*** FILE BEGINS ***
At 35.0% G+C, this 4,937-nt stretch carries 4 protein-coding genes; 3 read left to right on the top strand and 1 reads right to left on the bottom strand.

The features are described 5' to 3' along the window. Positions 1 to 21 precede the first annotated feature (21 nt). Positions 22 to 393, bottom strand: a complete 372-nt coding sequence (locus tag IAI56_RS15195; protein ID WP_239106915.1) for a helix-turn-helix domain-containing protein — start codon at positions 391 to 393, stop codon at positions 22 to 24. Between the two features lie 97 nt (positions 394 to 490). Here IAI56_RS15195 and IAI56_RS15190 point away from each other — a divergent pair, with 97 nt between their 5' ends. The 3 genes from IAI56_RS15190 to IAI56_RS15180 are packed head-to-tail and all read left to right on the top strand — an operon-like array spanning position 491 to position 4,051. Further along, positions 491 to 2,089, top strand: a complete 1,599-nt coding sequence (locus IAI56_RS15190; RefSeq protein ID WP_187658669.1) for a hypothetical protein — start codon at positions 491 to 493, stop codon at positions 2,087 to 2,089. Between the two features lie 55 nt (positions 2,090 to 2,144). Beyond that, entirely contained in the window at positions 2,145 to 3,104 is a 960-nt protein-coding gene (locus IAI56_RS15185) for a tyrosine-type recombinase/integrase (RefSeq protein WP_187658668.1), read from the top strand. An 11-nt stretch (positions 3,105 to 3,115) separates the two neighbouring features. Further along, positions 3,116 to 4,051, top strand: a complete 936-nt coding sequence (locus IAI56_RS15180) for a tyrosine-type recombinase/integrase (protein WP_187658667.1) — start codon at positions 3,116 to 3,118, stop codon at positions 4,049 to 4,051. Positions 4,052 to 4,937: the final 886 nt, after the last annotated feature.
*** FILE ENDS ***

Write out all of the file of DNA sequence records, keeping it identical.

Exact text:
At 35.0% G+C, this 4,937-nt stretch carries 4 protein-coding genes; 3 read left to right on the top strand and 1 reads right to left on the bottom strand.

The features are described 5' to 3' along the window. Positions 1 to 21 precede the first annotated feature (21 nt). Positions 22 to 393, bottom strand: a complete 372-nt coding sequence (locus tag IAI56_RS15195; protein ID WP_239106915.1) for a helix-turn-helix domain-containing protein — start codon at positions 391 to 393, stop codon at positions 22 to 24. Between the two features lie 97 nt (positions 394 to 490). Here IAI56_RS15195 and IAI56_RS15190 point away from each other — a divergent pair, with 97 nt between their 5' ends. The 3 genes from IAI56_RS15190 to IAI56_RS15180 are packed head-to-tail and all read left to right on the top strand — an operon-like array spanning position 491 to position 4,051. Further along, positions 491 to 2,089, top strand: a complete 1,599-nt coding sequence (locus IAI56_RS15190; RefSeq protein ID WP_187658669.1) for a hypothetical protein — start codon at positions 491 to 493, stop codon at positions 2,087 to 2,089. Between the two features lie 55 nt (positions 2,090 to 2,144). Beyond that, entirely contained in the window at positions 2,145 to 3,104 is a 960-nt protein-coding gene (locus IAI56_RS15185) for a tyrosine-type recombinase/integrase (RefSeq protein WP_187658668.1), read from the top strand. An 11-nt stretch (positions 3,105 to 3,115) separates the two neighbouring features. Further along, positions 3,116 to 4,051, top strand: a complete 936-nt coding sequence (locus IAI56_RS15180) for a tyrosine-type recombinase/integrase (protein WP_187658667.1) — start codon at positions 3,116 to 3,118, stop codon at positions 4,049 to 4,051. Positions 4,052 to 4,937: the final 886 nt, after the last annotated feature.